rusq: Vol. 50 Issue 2: p. 191
Sources: Assessing Service Quality
Karen Antell, Lisa Powell Williams

Lisa Powell Williams, Adult Services Coordinator, Moline (Ill.) Public Library, Illinois

Assessing Service Quality is an admirable blend of theoretical, statistical, and pragmatic assessment applications for academic and public libraries. Providing several methods to address library services and patron concerns, this is a primer for library practitioners. Hernon and Altman acknowledge that “the most serious problem with traditional statistics is that they do not indicate how well libraries serve customers or how libraries might change or improve their service” (122).

Ideas to aid in library service measurement and responsiveness include embracing patron complaints as a means to improve service by tracking them in a manner similar to the way FedEx tracks shipping; surveying a library’s internal customers (staff); and charting library patron loyalty. Each of these concepts can be implemented readily without disruptive changes in the daily library workflow. The methods reviewed will help librarians become intentional in their approach to improving library services.

Several chapters conclude with a summary outline, as well as copious endnotes. The book is well indexed and provides an extensive bibliography. A complementary resource is The Quality Library: A Guide to Self-Improvement, Better Efficiency and Happier Customers by Sara Laughlin and Ray W. Wilson (ALA, 2008).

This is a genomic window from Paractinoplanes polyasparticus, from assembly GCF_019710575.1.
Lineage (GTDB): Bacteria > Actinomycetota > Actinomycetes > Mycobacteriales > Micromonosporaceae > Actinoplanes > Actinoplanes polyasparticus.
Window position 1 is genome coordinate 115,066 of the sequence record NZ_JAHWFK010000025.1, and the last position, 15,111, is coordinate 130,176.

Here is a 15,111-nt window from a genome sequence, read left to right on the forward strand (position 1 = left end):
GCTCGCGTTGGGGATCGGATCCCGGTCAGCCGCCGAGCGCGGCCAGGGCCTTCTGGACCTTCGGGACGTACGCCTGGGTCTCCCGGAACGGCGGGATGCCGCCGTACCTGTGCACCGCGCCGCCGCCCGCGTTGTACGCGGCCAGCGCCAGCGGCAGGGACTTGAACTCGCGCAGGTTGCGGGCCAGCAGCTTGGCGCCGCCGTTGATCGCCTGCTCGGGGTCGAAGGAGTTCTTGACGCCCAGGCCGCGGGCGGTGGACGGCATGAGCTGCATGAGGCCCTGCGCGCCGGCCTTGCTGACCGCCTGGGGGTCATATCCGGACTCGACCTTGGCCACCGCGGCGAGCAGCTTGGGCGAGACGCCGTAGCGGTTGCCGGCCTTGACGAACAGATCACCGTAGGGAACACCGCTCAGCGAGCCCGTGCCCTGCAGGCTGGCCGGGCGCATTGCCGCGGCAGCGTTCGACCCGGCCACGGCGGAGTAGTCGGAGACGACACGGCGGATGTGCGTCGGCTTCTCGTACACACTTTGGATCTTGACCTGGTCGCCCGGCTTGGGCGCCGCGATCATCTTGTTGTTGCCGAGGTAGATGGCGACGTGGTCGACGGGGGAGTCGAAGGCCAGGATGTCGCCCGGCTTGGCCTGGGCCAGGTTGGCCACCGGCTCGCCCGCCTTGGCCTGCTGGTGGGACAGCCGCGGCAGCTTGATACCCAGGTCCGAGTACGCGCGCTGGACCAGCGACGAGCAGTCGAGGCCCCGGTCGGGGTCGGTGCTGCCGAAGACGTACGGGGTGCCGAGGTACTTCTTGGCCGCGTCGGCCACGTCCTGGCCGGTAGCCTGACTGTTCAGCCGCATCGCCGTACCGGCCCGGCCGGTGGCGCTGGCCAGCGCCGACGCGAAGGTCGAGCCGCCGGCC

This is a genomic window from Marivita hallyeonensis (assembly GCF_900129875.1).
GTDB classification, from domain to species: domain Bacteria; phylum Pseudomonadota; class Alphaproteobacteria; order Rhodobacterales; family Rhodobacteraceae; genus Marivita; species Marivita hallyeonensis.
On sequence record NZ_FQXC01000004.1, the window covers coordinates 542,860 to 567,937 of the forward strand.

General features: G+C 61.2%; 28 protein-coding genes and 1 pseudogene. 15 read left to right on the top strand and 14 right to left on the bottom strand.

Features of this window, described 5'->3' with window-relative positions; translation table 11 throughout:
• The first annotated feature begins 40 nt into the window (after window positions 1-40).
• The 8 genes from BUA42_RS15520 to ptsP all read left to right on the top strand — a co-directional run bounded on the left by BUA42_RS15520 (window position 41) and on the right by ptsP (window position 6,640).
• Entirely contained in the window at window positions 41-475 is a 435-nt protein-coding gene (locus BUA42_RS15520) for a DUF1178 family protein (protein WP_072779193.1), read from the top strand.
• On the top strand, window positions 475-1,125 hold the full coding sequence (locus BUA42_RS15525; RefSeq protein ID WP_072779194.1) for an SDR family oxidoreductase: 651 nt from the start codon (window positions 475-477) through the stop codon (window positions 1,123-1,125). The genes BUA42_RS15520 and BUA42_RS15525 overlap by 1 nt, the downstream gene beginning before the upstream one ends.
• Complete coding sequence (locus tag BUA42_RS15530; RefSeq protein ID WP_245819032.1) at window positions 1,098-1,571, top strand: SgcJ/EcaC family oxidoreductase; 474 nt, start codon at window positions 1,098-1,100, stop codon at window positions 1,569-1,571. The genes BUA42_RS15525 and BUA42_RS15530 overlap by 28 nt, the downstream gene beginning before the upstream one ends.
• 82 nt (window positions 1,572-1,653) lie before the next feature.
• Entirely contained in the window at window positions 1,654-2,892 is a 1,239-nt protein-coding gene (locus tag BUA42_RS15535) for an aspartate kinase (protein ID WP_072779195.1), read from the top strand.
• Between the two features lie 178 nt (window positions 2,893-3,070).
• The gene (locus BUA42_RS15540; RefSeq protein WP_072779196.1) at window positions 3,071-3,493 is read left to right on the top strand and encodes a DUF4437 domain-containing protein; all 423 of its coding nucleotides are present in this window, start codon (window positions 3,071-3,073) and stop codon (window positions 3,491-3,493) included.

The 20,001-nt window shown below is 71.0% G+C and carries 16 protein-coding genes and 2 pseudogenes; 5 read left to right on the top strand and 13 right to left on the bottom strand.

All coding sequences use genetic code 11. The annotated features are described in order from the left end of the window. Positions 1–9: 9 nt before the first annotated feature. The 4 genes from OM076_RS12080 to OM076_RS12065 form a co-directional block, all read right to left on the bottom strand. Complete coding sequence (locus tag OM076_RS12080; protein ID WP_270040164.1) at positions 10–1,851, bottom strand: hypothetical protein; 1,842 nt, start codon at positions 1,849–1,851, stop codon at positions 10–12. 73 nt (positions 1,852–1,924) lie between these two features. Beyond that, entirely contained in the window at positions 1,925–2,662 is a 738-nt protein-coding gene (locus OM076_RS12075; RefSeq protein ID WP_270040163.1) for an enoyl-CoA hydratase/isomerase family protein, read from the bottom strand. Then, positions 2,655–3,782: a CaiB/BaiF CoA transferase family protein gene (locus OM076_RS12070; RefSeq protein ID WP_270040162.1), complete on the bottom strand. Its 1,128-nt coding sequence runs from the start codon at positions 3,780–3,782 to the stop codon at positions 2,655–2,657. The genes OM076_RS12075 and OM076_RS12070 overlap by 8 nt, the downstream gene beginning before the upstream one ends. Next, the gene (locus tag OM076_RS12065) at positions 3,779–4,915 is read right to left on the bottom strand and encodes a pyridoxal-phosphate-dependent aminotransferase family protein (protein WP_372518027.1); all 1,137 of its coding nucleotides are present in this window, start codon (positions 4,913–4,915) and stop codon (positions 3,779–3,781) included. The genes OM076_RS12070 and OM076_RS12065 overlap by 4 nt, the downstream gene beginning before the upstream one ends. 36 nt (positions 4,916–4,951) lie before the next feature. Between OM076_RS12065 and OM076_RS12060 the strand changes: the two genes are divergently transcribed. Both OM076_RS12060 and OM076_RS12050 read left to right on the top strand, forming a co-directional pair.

The central theme of this book is that “libraries must communicate with their broader community in understandable and meaningful terms” (173). The authors succeed in providing a multiplicity of ideas that apply quantifiable and qualitative measures to patron service. New ways to interpret statistics provide libraries with better ways to articulate their worth to the public. For example, “the annual per capita cost of library services is the same as the cost of a movie for two with popcorn and drinks” (172)—a statement that captures the libraries’ value in terms patrons can comprehend readily.

Assessing Service Quality is recommended for both public and academic libraries. However, the heft of the $65 price tag will place this out of reach for many small and medium-size public libraries.

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